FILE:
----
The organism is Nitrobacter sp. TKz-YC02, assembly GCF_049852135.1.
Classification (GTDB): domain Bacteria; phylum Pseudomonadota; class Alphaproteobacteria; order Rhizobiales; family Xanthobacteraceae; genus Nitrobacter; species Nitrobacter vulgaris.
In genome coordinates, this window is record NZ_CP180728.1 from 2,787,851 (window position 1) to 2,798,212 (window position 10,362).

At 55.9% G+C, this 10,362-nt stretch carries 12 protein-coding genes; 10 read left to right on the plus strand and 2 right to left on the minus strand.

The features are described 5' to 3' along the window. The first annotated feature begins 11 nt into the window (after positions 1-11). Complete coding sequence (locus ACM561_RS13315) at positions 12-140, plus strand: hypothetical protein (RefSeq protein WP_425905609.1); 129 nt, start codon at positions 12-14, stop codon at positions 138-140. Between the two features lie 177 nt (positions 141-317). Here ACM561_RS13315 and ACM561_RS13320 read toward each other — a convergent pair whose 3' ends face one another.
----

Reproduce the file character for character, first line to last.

The organism is Nitrobacter sp. TKz-YC02, assembly GCF_049852135.1.
Classification (GTDB): domain Bacteria; phylum Pseudomonadota; class Alphaproteobacteria; order Rhizobiales; family Xanthobacteraceae; genus Nitrobacter; species Nitrobacter vulgaris.
In genome coordinates, this window is record NZ_CP180728.1 from 2,787,851 (window position 1) to 2,798,212 (window position 10,362).

At 55.9% G+C, this 10,362-nt stretch carries 12 protein-coding genes; 10 read left to right on the plus strand and 2 right to left on the minus strand.

The features are described 5' to 3' along the window. The first annotated feature begins 11 nt into the window (after positions 1-11). Complete coding sequence (locus ACM561_RS13315) at positions 12-140, plus strand: hypothetical protein (RefSeq protein WP_425905609.1); 129 nt, start codon at positions 12-14, stop codon at positions 138-140. Between the two features lie 177 nt (positions 141-317). Here ACM561_RS13315 and ACM561_RS13320 read toward each other — a convergent pair whose 3' ends face one another.